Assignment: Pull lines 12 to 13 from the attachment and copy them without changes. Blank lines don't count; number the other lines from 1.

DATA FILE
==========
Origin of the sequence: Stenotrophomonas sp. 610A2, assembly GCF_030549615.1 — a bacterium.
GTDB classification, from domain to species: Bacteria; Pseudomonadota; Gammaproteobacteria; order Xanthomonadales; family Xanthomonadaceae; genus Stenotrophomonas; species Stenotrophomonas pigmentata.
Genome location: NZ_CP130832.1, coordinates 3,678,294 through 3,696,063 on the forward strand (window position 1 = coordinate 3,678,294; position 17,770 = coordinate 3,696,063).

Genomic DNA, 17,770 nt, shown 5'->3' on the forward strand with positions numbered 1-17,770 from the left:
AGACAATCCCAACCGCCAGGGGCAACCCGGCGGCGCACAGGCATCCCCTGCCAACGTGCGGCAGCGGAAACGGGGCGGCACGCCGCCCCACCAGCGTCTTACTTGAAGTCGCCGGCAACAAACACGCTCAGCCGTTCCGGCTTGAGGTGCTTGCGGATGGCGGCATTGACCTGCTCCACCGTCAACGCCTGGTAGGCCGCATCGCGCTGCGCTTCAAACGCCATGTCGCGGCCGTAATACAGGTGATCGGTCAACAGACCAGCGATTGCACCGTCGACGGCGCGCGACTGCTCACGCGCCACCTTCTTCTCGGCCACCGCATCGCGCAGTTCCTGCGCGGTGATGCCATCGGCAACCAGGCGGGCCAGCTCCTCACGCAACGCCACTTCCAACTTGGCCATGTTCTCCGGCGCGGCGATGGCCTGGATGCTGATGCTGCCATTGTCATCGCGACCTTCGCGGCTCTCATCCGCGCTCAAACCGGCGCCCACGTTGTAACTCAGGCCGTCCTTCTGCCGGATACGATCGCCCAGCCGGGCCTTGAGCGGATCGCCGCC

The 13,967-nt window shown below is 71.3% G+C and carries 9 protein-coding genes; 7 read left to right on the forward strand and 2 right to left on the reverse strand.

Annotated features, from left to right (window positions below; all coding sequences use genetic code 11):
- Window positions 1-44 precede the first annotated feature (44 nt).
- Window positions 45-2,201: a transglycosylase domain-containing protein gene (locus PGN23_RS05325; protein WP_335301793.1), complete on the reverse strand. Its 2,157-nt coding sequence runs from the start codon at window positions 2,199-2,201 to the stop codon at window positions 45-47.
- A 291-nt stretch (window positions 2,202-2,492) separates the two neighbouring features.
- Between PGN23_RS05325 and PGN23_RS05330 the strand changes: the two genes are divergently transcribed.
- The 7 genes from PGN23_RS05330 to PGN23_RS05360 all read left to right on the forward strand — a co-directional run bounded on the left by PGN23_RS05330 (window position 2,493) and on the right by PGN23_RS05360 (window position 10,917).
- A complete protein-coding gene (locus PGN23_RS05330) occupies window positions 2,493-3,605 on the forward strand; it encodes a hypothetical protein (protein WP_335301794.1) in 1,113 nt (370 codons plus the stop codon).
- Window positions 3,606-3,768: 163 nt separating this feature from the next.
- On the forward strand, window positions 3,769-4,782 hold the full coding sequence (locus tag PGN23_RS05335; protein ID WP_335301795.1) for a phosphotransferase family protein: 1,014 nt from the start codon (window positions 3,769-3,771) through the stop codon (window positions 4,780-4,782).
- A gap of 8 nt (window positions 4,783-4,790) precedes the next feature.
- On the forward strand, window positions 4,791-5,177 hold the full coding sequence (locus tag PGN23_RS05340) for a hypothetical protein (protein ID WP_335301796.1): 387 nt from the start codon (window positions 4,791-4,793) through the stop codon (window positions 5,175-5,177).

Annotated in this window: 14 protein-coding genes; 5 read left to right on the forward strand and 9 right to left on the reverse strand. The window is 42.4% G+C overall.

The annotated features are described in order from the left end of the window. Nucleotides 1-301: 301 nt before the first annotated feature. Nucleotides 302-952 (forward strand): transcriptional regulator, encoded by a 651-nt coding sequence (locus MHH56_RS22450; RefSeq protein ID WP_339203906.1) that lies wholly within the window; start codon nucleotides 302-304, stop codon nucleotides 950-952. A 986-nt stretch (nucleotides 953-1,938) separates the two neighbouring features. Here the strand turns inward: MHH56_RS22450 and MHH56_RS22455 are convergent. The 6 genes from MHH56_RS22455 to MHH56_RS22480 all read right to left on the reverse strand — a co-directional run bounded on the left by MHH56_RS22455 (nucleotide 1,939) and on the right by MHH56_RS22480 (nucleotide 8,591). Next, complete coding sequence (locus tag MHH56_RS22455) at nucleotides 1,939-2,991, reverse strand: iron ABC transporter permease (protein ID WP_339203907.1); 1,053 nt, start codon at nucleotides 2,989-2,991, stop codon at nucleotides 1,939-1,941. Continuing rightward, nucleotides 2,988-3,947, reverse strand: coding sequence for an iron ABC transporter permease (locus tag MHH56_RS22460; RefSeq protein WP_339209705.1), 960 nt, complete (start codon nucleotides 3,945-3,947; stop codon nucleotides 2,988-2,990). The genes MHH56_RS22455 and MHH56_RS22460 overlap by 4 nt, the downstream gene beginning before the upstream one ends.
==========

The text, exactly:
- The 7 genes from PGN23_RS05330 to PGN23_RS05360 all read left to right on the forward strand — a co-directional run bounded on the left by PGN23_RS05330 (window position 2,493) and on the right by PGN23_RS05360 (window position 10,917).
- A complete protein-coding gene (locus PGN23_RS05330) occupies window positions 2,493-3,605 on the forward strand; it encodes a hypothetical protein (protein WP_335301794.1) in 1,113 nt (370 codons plus the stop codon).